Most of the consultancy work I did was for private companies but I did do a few jobs for governments too. Thinking about it, that government work could have easily been carried out by public servants.

Unfortunately those governments had let go the people who had the necessary talents. I know this because I was one of them.

One of my first jobs after taking a redundancy package was for the government branch in which I had previously worked.

Probably, as you did, I provided my clients with more of my time and resources than I ended up charging them for. And I certainly got out to talk to all the stakeholders no matter how difficult it was to contact them.

In contrast a lot of the consultants used by government agencies like DFAT are either too lazy or too afraid to get out and talk to stakeholders.

That I think is the worst of both worlds. A lazy consultant employed by a lazy government.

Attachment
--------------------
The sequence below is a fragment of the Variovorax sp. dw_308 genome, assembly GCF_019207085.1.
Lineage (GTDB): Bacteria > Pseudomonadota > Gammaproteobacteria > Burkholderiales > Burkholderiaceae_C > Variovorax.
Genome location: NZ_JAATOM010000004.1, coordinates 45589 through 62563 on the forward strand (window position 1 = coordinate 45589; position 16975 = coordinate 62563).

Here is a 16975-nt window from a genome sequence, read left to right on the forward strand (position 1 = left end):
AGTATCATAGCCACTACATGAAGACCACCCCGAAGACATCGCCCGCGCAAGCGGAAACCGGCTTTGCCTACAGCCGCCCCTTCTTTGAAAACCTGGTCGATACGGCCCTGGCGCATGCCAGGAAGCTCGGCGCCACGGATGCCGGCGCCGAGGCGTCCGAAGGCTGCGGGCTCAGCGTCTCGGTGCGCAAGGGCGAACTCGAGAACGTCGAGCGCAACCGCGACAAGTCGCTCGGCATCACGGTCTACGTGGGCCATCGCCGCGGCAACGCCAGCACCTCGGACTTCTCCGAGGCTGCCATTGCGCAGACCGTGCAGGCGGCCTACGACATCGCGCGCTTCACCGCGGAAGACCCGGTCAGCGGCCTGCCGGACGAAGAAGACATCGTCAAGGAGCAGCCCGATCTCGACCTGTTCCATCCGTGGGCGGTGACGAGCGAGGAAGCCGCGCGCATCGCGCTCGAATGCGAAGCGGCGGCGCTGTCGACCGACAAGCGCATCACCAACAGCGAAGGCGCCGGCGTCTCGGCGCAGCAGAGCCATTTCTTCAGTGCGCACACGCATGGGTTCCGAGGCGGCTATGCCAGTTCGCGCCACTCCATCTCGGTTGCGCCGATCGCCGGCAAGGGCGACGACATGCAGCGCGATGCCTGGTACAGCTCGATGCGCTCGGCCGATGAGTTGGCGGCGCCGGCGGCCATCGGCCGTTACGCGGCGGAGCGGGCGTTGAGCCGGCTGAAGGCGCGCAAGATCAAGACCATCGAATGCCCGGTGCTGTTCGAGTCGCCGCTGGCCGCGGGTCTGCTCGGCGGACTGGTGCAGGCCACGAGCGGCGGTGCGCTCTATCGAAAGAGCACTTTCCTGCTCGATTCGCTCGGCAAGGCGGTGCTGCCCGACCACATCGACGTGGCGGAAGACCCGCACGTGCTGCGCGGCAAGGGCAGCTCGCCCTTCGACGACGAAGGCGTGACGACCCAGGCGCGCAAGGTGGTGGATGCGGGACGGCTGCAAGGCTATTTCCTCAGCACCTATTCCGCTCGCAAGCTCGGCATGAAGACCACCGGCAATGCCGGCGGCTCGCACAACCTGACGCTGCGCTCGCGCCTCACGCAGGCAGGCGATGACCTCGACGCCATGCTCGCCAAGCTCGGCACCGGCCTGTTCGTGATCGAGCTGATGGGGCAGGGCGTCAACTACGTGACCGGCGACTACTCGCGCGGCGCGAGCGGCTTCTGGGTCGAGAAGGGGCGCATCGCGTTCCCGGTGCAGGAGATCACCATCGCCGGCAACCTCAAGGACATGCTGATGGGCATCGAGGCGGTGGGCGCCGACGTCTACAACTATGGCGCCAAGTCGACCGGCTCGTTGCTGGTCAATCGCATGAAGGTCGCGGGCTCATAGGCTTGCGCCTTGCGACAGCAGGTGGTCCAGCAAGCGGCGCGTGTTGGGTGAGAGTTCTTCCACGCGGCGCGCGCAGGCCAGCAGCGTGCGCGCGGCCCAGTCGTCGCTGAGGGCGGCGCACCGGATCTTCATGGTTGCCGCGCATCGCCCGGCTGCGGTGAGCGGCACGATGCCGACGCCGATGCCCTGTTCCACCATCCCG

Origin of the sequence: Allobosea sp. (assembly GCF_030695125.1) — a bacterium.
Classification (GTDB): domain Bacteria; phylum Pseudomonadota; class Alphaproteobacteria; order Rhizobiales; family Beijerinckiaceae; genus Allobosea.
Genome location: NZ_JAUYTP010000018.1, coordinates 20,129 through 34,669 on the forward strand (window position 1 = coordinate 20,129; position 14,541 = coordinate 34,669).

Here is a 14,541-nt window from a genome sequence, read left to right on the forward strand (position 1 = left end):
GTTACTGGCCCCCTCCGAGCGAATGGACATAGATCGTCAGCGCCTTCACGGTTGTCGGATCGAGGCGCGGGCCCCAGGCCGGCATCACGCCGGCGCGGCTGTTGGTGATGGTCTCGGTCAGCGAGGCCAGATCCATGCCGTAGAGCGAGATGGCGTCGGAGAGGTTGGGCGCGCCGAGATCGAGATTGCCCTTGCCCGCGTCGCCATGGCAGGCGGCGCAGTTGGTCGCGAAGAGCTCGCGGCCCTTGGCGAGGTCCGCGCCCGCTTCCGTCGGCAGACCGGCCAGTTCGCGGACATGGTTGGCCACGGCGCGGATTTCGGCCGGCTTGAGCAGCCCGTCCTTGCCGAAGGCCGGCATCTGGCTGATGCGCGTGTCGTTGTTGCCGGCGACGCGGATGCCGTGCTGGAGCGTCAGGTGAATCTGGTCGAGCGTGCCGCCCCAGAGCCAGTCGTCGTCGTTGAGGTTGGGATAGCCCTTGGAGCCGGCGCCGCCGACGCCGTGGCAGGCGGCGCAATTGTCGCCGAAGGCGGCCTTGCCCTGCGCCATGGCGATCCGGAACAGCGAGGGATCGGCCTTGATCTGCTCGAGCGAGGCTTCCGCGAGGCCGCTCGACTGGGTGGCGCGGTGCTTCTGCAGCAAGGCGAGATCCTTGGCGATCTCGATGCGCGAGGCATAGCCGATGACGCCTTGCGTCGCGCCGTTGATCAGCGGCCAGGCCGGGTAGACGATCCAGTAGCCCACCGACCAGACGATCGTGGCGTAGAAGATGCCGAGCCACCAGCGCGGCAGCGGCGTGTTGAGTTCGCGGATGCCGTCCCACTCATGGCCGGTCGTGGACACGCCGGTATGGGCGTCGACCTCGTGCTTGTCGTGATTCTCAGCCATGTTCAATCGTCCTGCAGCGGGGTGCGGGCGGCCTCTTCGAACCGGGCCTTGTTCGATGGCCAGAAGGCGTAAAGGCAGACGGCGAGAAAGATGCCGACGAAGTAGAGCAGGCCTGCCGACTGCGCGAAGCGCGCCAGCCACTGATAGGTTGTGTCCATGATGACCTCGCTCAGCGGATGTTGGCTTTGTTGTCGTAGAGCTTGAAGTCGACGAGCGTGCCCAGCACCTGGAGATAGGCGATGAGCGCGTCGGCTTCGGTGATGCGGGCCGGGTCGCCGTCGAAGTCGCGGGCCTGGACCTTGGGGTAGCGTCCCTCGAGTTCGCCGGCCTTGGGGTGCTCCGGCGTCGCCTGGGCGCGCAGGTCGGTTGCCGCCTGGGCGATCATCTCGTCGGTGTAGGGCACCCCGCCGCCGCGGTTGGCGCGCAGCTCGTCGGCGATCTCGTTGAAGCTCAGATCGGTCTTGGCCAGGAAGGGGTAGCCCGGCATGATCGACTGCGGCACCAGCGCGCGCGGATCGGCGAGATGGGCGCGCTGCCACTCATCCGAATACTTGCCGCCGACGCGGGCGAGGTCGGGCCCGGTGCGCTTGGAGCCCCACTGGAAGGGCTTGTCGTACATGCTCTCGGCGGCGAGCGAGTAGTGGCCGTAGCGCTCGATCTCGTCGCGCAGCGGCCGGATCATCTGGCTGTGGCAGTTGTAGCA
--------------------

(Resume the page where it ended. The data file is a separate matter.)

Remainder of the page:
Anyway, here's a hurrah for all the conscientious consultants. I think I was one of them.

Stephen Charteris

“We have the local knowledge, we live it.” Dr Momia Teariki-Tautea

Thank you, doctor, for this truism. But I would ask, have you (collective noun) applied it?

I suggest the knowledge you speak of is ignored by nearly all administrative arms of government.

Time and again we find public servants ensconced in their offices and rarely in the field where they are needed. When asked why, their response invariably involves a lecture on a lack of resources.

If you offer to provide transport on a day convenient to them, you can expect to be told they are unable to accept because they have important meetings to attend.

Have I experienced this? On too many occasions to recall.

On one, I facilitated an air charter to enable a school inspector to travel to a rural airstrip to visit schools that had not been inspected for 10 years.